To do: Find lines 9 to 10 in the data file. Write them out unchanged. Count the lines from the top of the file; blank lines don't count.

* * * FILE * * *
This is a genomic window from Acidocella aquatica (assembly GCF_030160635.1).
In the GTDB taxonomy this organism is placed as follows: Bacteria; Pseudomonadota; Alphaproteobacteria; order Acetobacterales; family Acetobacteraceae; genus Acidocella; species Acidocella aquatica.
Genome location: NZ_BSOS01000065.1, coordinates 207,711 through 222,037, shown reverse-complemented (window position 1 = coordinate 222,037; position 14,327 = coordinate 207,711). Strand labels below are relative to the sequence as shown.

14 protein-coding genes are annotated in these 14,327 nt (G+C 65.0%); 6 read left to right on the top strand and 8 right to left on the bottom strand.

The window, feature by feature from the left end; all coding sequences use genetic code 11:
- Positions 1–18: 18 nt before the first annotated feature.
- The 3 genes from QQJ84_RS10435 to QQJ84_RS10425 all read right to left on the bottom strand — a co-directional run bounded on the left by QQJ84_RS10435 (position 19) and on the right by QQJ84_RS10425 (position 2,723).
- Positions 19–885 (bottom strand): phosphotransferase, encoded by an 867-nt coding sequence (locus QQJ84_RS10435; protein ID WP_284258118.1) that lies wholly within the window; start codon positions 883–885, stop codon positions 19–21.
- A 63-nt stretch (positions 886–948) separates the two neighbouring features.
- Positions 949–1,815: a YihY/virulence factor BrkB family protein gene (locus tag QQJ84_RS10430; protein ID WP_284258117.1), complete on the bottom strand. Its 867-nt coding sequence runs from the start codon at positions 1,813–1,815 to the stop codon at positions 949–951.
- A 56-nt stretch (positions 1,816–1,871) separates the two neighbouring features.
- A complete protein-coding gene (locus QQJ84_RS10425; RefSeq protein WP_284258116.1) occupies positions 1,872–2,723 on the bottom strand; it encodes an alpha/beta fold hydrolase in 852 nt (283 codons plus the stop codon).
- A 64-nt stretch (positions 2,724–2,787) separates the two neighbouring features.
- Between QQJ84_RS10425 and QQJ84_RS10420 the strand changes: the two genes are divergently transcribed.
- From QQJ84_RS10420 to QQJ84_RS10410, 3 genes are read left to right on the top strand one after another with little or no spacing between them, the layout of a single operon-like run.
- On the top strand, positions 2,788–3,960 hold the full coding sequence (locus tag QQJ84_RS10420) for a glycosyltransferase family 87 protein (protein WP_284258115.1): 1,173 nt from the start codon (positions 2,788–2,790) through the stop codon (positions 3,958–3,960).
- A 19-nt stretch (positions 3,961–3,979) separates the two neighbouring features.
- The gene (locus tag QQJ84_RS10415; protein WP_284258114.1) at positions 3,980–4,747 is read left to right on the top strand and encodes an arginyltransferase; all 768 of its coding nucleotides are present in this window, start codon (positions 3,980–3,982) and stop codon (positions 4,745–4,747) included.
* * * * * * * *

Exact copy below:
- A 63-nt stretch (positions 886–948) separates the two neighbouring features.
- Positions 949–1,815: a YihY/virulence factor BrkB family protein gene (locus tag QQJ84_RS10430; protein ID WP_284258117.1), complete on the bottom strand. Its 867-nt coding sequence runs from the start codon at positions 1,813–1,815 to the stop codon at positions 949–951.